I feel weak and sweaty and feverous all of a sudden; I stumble slightly against him. And stay there. I can see his raspberry pink lips and all their indentations, surprisingly moist in the bitter atmosphere. I move closer. Closer –

“Not now Saff, the others are still missing.” He nudges me softly.

I snap out of my trance; I cringe; I wonder if the tender undertone is genuine or just a show of politeness.

When I turn my head, embarrassed, he touches my forearm. “Sorry.” He says apologetically. “I just don’t want to get too happy just yet.

That makes me happy.

Moment Seventeen: The Great Escape

We get down to the lab; Aeiou doesn’t say a thing as I let him hook me up to pulse and blood pressure monitors then slap a thermometer onto my forehead.

It is only now that it occurs to me to wonder what he is going to do with me. From what I can gather, he wants to induce an emotion-attack. Great. I bounce the gumball beneath my tongue. Then almost choke.

From behind a curtain pads Tyler Matthews, a cub taking its first steps in the shadow of its father.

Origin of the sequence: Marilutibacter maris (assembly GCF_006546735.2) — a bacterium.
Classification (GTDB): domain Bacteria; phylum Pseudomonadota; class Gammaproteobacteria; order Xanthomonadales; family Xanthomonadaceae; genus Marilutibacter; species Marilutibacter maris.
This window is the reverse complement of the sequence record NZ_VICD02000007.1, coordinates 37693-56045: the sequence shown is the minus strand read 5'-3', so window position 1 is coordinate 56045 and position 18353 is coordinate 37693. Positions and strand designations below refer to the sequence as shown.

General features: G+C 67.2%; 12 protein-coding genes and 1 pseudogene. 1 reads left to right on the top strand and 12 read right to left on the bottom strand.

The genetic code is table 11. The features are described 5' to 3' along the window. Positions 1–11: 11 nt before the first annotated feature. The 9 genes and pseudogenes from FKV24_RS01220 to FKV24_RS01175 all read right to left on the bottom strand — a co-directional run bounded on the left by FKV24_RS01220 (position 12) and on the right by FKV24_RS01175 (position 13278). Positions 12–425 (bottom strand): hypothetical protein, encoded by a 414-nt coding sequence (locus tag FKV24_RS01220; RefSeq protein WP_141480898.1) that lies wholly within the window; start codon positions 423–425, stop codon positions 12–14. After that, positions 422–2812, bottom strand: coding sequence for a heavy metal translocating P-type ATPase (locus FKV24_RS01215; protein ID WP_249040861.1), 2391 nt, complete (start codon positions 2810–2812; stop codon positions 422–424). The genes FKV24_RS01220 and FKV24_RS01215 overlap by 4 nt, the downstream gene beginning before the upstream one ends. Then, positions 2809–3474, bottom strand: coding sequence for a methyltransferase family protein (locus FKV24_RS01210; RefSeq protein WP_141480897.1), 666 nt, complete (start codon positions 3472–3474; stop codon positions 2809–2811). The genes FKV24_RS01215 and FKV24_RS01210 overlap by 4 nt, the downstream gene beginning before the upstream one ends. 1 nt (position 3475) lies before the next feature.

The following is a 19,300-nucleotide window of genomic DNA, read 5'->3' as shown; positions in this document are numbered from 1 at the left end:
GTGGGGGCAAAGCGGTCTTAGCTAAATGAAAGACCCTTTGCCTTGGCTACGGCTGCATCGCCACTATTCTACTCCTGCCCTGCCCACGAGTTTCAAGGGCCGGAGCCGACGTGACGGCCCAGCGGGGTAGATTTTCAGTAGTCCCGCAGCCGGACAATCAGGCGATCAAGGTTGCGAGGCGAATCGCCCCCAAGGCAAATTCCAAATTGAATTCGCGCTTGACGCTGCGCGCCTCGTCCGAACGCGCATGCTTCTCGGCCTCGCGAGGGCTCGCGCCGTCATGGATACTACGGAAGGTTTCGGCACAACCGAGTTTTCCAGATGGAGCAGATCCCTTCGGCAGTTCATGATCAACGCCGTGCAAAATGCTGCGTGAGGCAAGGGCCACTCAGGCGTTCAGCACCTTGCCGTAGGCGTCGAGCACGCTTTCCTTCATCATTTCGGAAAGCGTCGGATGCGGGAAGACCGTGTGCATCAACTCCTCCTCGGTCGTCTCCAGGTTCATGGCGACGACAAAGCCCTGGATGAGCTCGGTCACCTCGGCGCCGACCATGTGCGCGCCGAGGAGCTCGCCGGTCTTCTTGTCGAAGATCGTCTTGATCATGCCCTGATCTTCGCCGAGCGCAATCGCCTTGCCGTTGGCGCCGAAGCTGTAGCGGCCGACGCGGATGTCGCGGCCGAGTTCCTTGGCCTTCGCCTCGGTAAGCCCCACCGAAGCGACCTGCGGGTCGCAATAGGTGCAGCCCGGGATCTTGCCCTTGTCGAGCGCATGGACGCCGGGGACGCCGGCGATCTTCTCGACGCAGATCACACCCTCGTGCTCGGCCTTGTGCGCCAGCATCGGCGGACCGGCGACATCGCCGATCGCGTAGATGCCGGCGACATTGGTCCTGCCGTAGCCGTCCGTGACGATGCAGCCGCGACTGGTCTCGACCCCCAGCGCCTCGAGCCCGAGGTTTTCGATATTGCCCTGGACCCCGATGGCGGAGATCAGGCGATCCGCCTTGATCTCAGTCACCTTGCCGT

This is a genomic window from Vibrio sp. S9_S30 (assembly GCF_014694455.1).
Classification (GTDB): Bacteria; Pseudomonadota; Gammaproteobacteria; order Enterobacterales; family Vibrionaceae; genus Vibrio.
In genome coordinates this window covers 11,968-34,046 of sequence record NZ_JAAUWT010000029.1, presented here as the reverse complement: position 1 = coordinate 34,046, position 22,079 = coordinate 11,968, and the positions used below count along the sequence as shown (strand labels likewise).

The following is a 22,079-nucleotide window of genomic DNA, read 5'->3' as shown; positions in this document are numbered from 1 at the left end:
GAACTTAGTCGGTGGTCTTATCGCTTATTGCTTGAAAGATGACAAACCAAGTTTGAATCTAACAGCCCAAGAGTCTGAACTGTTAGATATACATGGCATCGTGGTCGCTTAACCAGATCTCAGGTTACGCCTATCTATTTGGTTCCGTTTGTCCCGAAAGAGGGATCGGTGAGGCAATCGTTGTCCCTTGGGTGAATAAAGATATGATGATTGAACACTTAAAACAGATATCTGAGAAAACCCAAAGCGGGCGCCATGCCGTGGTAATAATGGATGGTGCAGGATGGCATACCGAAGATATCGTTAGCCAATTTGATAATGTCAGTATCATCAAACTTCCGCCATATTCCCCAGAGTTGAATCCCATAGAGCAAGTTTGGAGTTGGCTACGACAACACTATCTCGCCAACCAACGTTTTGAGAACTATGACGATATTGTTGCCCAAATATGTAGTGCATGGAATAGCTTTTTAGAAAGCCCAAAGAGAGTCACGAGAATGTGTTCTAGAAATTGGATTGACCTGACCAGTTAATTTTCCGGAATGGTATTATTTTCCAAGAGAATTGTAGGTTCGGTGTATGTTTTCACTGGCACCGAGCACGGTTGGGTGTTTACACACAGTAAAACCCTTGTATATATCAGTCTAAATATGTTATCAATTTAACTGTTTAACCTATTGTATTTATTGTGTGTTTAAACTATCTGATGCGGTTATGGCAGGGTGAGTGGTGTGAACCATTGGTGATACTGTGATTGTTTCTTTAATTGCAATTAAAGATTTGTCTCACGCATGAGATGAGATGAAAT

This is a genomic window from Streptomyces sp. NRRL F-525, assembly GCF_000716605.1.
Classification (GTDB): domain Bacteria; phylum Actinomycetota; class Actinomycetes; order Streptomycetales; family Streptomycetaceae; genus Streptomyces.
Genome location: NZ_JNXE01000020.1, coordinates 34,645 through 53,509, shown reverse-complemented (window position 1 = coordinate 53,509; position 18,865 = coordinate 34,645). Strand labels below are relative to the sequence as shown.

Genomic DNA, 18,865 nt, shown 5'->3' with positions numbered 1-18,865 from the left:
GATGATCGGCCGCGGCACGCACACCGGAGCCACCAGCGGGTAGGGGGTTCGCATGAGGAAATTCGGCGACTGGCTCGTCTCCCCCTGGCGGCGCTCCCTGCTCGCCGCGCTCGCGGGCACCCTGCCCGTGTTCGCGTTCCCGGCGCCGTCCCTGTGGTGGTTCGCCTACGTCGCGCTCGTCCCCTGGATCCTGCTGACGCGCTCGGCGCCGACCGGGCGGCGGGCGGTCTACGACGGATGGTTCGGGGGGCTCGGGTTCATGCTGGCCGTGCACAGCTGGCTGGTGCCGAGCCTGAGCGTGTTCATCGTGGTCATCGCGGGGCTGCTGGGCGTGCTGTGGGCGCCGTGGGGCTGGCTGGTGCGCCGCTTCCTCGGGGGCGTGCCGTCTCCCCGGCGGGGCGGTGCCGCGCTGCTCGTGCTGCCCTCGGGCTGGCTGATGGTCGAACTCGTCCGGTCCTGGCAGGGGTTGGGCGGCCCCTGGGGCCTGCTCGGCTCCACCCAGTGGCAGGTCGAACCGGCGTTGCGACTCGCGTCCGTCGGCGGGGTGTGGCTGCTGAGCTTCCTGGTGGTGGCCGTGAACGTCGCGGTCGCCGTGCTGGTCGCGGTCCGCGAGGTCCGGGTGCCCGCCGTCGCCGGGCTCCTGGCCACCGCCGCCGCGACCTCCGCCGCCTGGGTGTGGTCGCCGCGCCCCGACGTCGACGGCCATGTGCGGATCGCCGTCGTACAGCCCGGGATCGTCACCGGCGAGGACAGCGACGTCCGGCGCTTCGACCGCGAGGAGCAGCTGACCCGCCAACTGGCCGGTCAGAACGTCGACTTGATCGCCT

I gasp and my body immediately responds to the shock as Tyler throws himself down into a chair opposite and Aeiou hurriedly attaches wires that are twins of mine. Immediately, his pulse rate spikes, a mountain range on the black backdrop.

Amidst my own panic, I vaguely wonder what he’s feeling.

Tyler is rocking on his chair, moving it in tiny leaps away from me.

Aw, I think instinctively, he’s nervous. I must smile because he looks even more terrified than ever, sweat dripping down his round nose. Okay. Focus, Saffron, focus. Conjure the anger. I struggle to cast my mind to Ms Stapleton’s surprise attack on me yesterday. “I’ve never liked her.” I accidently blurt out loud, causing the two Matthews to look at me funny. They must not have realised what I said however, because within seconds the scene is rewound back to its previous frame.

I clench my fists, topping up my rage with thoughts of our prolonged deprivation of the cure and of Aeiou’s treating us like lab rats; the saliva in my mouth boils, hardening the gum like a kiln does clay. Now my mind is skipping towards the weeks without Kitty, Thom’s worry for Luca – even Helen’s well-established and undeserved reputation. Then to Cosmo, as good as dead. Then, finally, to all the lost love the cure will cause me now that the virus has taken root. Strangely, this is the most devastating, that one of the bundle of nerves that makes up my human nature will be cut from me.